Breast-Implant Maker Gets 'Approvable Letter' From FDA
Mentor must still meet requirements to bring back controversial devices
THURSDAY, July 28, 2005 (HealthDay News) -- The U.S. Food and Drug Administration issued an "approvable letter" Thursday to Mentor Corp. for its application to bring silicone gel-filled breast implants back to the American market.
The agency said federal law prohibited it from disclosing the specific contents of the letter. An approvable letter is one of several intermediate steps in the FDA review process of new products, and is often a sign a product is nearing final regulatory clearance.
Mentor said the letter spells out certain conditions the company must meet to receive FDA approval to market the implants in the United States, the Associated Press reported.
In April, the FDA's General and Plastic Surgery Devices Advisory Committee voted 7-2 that Santa Barbara, Calif.-based Mentor's application to bring back silicone-gel implants was "approvable with conditions."
The FDA stressed that Thursday's letter doesn't mean the devices have been approved for marketing in the United States.
During the review process in April, the advisory panel rejected a similar request by silicone-gel implant maker Inamed Corp.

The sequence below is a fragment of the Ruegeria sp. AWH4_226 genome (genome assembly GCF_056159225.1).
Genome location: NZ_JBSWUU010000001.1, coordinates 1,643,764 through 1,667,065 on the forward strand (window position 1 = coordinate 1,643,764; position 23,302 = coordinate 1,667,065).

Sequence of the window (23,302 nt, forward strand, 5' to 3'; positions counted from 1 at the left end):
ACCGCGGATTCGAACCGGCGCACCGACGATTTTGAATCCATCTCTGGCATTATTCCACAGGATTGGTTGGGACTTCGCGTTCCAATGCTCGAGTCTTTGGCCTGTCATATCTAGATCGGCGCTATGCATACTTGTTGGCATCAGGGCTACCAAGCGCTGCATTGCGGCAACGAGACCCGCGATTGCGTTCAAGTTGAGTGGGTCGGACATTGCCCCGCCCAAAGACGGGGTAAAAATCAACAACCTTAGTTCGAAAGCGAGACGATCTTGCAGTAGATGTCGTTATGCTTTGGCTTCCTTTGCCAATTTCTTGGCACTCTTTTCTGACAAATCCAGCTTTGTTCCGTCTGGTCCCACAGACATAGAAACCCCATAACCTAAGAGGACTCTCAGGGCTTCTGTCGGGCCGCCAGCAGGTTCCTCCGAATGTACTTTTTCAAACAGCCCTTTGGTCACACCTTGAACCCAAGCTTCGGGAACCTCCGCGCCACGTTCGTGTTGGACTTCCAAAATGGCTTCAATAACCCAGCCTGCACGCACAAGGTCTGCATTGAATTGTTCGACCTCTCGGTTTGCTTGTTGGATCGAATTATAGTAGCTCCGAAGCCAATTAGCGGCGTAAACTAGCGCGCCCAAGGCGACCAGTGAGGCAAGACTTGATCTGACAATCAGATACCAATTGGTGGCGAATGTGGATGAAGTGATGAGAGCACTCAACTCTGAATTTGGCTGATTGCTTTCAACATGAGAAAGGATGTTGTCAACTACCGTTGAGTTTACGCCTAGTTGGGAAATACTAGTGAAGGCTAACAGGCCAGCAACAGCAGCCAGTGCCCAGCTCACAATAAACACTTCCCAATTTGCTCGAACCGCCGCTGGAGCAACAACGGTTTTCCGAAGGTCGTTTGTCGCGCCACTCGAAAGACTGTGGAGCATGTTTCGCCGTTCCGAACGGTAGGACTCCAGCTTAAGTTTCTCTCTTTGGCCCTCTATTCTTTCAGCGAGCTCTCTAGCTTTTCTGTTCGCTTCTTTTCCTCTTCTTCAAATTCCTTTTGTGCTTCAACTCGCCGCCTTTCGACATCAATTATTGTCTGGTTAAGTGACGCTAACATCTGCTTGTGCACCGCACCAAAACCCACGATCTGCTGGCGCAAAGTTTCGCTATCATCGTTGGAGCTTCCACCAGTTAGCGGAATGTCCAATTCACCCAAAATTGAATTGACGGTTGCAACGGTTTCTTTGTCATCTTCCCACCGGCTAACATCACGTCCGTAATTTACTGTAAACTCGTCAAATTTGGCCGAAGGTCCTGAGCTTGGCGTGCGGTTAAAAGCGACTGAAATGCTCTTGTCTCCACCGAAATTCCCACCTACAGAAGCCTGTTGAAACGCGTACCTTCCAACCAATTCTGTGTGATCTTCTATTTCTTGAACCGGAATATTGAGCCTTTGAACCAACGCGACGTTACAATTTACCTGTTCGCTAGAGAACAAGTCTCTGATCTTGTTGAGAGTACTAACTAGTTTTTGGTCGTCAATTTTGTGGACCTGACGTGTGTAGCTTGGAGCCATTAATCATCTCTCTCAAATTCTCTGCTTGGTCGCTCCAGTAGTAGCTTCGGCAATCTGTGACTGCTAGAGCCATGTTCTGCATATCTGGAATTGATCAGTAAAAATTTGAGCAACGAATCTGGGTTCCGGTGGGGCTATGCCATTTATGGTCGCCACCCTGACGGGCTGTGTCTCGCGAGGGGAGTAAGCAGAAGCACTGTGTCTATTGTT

Inamed officials testified that the new generation of implants were less prone to rupture and leakage. But the FDA advisers were skeptical, saying significant questions still persisted on how long the implants last inside a woman's body -- and the health consequences when they break.
Silicone gel implants went on sale in 1962 in the United States. Thirty years later, the FDA banned all but those used for breast cancer reconstruction, amid fears that leaks might be responsible for autoimmune diseases and even cancer. Other problems included the fact that many women needed repeat operations to deal with painful scar tissue.
By 1998, more than 170,000 lawsuits had been filed against implant manufacturers by women claiming their silicone implants had caused immune system disorders and chronic diseases such as rheumatoid arthritis and systemic lupus. Four companies paid out millions of dollars in settlements to the women, and one of them, Dow Corning, filed for bankruptcy to pay $3.2 billion to settle its claims.
However, studies by the Mayo Clinic, Harvard Medical School and the Institute of Medicine (IOM) panel from the National Academy of Sciences subsequently found no evidence that leaked silicone from gel implants caused systemic disease.
More recent research has focused on the problems of scar tissue developing at the site of the implant and on the rate of rupture of the devices.
The rupture rate was a prime reason the FDA refused last January to allow the devices back on the market.
The FDA has more on breast implants.